Angelina Jolie has opened Europe’s first academic center, The Center on Women, Peace, and Security, to fight violence against women in war zones. The center is located at the London School of Economics. It will offer a postgraduate teaching program beginning in 2016 and will “Focus on the participation of women in conflict-related processes and on enhancing accountability and ending impunity for rape and sexual violence in war,” according to a press release.
“I am excited at the thought of all the students in years to come who will study in this new center,” Angelina Jolie, who serves as a special envoy to the United Nations Commission For Refugees, said. “There is no stable future for a world in which crimes against women go unpunished. We need the next generation of educated youth with inquisitive minds and fresh energy, who are willing not only to sit in the classroom but to go out into the field and the courtrooms and to make a decisive difference.”
Jolie has opened the center in a partnership with the First Secretary of State for England, William Hague. It will support the goals of the Preventing Sexual Violence Initiative (PSVI), a campaign that was co-founded by Jolie, Hague, the London School of Economics, and the U.K. government, in 2012.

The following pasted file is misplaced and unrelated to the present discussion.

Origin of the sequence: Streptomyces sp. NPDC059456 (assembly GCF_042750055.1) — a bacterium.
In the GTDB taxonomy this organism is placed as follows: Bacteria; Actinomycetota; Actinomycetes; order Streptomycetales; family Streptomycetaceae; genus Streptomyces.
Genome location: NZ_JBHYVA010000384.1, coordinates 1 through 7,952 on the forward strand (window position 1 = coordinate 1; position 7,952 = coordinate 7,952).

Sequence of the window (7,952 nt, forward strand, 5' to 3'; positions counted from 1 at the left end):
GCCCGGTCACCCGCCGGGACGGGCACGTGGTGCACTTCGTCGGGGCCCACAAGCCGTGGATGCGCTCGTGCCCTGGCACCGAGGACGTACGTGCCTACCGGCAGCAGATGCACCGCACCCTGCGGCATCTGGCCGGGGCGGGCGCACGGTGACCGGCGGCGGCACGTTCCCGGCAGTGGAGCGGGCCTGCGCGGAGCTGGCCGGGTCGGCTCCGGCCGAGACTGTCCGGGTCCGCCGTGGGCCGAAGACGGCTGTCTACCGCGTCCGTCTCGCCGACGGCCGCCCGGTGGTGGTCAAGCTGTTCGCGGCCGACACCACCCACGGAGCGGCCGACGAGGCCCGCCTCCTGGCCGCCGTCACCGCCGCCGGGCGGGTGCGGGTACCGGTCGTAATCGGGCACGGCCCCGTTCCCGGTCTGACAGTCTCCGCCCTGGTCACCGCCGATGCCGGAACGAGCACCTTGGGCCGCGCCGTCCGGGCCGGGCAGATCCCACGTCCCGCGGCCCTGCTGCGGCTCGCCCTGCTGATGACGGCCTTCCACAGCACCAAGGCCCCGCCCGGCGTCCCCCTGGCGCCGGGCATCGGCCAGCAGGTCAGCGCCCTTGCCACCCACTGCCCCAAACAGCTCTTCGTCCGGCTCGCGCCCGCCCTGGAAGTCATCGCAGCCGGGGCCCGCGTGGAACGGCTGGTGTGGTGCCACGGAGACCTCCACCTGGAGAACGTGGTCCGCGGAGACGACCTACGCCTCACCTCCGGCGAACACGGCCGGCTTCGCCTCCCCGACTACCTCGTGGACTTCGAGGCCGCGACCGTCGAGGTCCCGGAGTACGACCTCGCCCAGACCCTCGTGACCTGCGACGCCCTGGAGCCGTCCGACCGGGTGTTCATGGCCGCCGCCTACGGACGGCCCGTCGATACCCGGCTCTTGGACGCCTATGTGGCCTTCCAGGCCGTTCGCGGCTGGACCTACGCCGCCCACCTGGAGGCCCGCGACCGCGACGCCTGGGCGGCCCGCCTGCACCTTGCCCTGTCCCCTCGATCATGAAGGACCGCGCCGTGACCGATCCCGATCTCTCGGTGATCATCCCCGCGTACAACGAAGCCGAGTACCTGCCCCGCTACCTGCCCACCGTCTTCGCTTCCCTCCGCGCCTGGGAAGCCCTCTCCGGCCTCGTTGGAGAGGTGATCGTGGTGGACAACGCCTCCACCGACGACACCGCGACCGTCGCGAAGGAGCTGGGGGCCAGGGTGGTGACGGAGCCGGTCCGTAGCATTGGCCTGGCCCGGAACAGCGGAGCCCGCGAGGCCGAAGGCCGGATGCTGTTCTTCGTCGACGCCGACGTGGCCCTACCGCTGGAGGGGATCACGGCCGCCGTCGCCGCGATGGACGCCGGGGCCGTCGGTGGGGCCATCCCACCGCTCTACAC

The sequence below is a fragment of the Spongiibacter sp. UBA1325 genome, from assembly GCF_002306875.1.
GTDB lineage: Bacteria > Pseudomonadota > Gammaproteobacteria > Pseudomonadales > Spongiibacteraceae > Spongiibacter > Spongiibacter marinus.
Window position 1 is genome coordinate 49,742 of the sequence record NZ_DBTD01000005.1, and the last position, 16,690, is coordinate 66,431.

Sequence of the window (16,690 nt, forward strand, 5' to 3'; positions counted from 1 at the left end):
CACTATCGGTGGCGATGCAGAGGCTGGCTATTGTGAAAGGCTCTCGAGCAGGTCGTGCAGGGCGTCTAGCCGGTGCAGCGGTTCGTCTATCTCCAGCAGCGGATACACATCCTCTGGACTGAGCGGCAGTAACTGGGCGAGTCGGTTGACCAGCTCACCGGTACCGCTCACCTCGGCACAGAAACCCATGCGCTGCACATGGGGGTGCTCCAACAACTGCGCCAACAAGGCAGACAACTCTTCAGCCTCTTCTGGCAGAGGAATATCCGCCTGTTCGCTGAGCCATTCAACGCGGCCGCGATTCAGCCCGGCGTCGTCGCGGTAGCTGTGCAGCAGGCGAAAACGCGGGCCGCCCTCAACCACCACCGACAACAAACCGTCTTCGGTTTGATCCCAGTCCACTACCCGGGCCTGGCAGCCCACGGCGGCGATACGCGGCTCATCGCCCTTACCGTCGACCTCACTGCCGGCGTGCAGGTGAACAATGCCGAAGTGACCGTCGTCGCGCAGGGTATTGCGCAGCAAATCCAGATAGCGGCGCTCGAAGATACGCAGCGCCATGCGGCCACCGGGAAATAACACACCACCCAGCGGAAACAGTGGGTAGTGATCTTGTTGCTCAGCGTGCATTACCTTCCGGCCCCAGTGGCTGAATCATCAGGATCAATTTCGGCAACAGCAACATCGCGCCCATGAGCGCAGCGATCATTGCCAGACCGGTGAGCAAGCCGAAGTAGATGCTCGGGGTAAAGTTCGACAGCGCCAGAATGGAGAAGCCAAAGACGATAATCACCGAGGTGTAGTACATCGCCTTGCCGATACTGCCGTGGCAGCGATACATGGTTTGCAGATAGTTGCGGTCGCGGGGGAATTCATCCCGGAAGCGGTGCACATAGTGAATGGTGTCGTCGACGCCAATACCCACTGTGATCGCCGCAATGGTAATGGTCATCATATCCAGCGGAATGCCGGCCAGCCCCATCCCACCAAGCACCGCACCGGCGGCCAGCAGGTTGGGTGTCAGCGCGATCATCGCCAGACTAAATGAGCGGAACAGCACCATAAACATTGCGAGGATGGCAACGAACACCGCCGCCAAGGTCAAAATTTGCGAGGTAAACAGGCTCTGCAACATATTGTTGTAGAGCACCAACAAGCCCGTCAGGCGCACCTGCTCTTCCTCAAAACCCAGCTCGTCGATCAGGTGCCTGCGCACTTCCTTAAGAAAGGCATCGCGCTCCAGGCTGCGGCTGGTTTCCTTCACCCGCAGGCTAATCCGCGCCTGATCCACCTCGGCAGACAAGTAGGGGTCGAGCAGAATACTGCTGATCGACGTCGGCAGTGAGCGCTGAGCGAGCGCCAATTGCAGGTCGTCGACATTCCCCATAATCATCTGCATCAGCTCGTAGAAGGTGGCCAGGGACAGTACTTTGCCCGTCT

“If you were to ask me who I think this centre is for, I picture someone who is not in this room today,” Jolie told the U.K.’s Guardian. “I think of a girl I met in Iraq three weeks ago. She is 13 years old, but instead of going to school, she sits on the floor in a makeshift tent.” The teenager was captured by ISIS and raped. “Now she may never be able to complete her education, or get married or have a family, because in her society victims of rape are shunned, and considered shameful. To my mind, what we have begun today at LSE is for that Iraqi girl and others like her.”
In a meeting with officials, Jolie spoke about the international conflict that many women face around the world.
“Most conflict today takes place within states, not between them,” Jolie said to an audience that included the Archbishop of Canterbury, Justin Welby, and Hague. “An estimated 90 percent of all casualties are women and children and rape is a favored military tactic we seem unable to prevent or punish. I recently returned from northern Iraq, where women and girls are systematically targeted by armed groups, including ISIS. The intensity and brutality of the sexual violence is terrifying. It is premeditated, organized, and brazen.”
Jolie hoped to raise awareness of the violence and stigma faced by women, requesting that the delegates help her by fighting against “the pernicious use of supposed religious doctrine to denigrate or dehumanize. This is violence that respects and spares no one, of any religion or ethnicity. It is fueled by impunity.”
The delegates concluded the meeting by pledging to speak out against sexual violence in their communities.
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